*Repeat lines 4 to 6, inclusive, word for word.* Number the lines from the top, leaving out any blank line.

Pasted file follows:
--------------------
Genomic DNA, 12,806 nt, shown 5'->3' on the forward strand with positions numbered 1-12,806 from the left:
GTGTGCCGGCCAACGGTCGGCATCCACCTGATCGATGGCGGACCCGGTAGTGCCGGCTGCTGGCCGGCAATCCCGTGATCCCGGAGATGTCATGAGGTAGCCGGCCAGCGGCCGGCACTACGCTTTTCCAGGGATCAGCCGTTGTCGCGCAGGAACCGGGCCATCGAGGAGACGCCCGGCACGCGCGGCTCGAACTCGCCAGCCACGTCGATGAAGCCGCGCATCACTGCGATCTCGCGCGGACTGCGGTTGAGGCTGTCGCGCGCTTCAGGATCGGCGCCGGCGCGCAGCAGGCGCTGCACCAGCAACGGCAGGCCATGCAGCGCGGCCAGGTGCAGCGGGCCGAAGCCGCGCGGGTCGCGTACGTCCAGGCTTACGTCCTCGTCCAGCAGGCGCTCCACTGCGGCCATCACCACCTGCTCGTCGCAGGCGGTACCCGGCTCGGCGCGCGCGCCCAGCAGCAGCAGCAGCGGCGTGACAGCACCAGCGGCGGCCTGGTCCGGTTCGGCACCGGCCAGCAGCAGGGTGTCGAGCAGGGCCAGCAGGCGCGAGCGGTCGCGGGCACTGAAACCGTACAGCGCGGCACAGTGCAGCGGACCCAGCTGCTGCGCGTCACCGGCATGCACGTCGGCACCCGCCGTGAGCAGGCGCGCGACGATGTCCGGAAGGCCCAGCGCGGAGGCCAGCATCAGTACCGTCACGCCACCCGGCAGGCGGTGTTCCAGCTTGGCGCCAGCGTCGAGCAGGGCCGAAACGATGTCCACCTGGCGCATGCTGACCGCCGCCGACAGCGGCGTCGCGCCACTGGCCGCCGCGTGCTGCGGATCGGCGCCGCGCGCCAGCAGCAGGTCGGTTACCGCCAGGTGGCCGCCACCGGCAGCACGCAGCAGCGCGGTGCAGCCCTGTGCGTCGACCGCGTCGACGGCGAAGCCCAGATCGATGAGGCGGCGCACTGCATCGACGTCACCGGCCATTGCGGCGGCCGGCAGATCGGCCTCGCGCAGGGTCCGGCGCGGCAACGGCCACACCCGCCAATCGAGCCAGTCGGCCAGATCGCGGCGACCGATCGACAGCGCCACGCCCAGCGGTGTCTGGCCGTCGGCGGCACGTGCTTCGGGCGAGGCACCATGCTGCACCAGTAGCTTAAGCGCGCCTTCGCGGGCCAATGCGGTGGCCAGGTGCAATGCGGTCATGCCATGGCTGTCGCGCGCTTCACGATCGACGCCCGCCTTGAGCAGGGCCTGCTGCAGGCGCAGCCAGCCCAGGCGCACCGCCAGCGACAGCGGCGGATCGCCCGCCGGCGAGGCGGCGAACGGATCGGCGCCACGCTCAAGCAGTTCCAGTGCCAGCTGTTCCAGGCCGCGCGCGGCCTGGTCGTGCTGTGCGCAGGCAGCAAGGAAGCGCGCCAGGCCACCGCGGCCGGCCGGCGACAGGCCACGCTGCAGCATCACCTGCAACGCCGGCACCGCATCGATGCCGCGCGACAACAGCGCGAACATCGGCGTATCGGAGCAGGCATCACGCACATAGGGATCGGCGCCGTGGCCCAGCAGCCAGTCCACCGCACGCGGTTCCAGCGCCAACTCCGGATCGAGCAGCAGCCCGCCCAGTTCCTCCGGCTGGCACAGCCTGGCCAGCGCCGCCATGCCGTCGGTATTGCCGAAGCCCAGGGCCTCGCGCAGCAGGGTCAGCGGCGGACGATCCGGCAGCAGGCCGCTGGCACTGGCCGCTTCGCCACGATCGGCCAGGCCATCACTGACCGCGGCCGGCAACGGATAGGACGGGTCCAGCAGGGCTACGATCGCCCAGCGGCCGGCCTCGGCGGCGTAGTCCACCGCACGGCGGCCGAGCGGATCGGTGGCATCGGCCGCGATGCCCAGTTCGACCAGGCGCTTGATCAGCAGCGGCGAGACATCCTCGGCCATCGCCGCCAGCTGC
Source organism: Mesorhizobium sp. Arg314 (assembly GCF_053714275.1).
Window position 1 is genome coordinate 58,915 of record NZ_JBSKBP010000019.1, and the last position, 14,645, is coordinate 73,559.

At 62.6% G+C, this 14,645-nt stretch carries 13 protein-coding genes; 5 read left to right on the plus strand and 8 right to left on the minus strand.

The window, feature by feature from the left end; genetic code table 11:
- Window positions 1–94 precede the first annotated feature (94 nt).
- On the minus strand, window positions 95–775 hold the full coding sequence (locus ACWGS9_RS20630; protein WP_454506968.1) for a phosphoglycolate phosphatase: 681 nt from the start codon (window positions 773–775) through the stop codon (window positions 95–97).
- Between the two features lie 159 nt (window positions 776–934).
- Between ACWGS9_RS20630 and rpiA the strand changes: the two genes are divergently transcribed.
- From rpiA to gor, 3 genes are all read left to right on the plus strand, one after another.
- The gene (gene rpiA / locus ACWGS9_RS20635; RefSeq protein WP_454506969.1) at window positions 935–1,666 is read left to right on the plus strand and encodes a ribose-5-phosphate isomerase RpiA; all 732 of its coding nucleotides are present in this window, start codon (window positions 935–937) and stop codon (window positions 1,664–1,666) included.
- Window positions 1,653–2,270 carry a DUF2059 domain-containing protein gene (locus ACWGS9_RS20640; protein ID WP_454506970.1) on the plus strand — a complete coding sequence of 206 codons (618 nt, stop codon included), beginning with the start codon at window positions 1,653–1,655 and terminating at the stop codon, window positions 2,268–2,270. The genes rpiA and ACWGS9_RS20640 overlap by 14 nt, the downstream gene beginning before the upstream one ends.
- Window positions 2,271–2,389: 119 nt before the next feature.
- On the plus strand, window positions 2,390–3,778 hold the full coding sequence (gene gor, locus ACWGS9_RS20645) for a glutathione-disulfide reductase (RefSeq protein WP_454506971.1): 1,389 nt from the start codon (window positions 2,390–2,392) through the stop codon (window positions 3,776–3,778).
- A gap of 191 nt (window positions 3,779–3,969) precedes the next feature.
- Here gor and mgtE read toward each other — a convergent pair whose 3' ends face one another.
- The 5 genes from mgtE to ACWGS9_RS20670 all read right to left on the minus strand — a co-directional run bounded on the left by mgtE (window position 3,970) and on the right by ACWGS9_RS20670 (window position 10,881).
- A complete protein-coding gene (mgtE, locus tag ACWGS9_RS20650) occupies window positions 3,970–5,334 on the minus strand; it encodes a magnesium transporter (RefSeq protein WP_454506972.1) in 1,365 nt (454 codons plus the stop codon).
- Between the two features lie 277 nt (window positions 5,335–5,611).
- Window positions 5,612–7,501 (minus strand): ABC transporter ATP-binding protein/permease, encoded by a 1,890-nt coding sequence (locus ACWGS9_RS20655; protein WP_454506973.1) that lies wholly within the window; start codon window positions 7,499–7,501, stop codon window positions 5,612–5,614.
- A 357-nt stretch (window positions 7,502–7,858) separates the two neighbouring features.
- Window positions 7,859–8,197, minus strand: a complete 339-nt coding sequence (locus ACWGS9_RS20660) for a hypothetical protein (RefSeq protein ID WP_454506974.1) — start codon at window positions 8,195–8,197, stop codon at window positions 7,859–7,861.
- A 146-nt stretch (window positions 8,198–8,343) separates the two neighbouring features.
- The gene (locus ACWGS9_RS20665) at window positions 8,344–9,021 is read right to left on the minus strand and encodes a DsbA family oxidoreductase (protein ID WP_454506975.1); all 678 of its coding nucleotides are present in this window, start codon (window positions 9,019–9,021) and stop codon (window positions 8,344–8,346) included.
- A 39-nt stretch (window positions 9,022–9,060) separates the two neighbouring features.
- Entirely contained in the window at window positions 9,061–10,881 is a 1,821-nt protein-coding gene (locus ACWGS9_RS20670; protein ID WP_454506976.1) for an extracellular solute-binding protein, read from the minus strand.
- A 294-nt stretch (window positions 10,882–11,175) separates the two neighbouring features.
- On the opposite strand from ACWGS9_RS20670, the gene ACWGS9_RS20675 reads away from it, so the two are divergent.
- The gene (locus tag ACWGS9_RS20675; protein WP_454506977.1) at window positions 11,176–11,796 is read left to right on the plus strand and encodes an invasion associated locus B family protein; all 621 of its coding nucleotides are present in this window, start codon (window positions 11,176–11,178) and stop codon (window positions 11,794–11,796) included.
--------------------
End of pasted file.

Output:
Window position 1 is genome coordinate 58,915 of record NZ_JBSKBP010000019.1, and the last position, 14,645, is coordinate 73,559.

At 62.6% G+C, this 14,645-nt stretch carries 13 protein-coding genes; 5 read left to right on the plus strand and 8 right to left on the minus strand.

The window, feature by feature from the left end; genetic code table 11: